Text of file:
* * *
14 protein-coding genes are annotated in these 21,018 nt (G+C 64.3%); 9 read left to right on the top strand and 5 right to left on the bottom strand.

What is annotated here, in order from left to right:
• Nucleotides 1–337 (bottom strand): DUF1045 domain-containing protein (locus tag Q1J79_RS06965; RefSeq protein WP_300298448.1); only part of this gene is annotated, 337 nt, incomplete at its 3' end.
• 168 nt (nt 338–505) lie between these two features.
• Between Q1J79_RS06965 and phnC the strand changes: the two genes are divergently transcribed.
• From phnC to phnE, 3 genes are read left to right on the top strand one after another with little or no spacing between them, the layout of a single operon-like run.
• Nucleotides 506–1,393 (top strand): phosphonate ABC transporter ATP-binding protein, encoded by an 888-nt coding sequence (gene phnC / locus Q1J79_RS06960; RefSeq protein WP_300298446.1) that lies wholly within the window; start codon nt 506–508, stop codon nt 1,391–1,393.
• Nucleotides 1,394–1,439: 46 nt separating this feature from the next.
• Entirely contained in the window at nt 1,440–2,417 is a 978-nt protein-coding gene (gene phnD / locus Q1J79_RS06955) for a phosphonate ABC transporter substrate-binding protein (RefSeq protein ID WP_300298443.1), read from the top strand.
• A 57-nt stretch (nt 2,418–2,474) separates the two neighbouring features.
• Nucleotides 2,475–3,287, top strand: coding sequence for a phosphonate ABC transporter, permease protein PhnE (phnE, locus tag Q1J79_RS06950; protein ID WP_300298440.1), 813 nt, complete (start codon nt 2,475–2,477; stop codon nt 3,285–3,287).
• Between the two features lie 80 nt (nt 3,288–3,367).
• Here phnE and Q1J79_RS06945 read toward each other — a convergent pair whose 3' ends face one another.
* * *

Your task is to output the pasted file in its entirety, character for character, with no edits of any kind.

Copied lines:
14 protein-coding genes are annotated in these 21,018 nt (G+C 64.3%); 9 read left to right on the top strand and 5 right to left on the bottom strand.

What is annotated here, in order from left to right:
• Nucleotides 1–337 (bottom strand): DUF1045 domain-containing protein (locus tag Q1J79_RS06965; RefSeq protein WP_300298448.1); only part of this gene is annotated, 337 nt, incomplete at its 3' end.
• 168 nt (nt 338–505) lie between these two features.
• Between Q1J79_RS06965 and phnC the strand changes: the two genes are divergently transcribed.
• From phnC to phnE, 3 genes are read left to right on the top strand one after another with little or no spacing between them, the layout of a single operon-like run.
• Nucleotides 506–1,393 (top strand): phosphonate ABC transporter ATP-binding protein, encoded by an 888-nt coding sequence (gene phnC / locus Q1J79_RS06960; RefSeq protein WP_300298446.1) that lies wholly within the window; start codon nt 506–508, stop codon nt 1,391–1,393.
• Nucleotides 1,394–1,439: 46 nt separating this feature from the next.
• Entirely contained in the window at nt 1,440–2,417 is a 978-nt protein-coding gene (gene phnD / locus Q1J79_RS06955) for a phosphonate ABC transporter substrate-binding protein (RefSeq protein ID WP_300298443.1), read from the top strand.
• A 57-nt stretch (nt 2,418–2,474) separates the two neighbouring features.
• Nucleotides 2,475–3,287, top strand: coding sequence for a phosphonate ABC transporter, permease protein PhnE (phnE, locus tag Q1J79_RS06950; protein ID WP_300298440.1), 813 nt, complete (start codon nt 2,475–2,477; stop codon nt 3,285–3,287).
• Between the two features lie 80 nt (nt 3,288–3,367).
• Here phnE and Q1J79_RS06945 read toward each other — a convergent pair whose 3' ends face one another.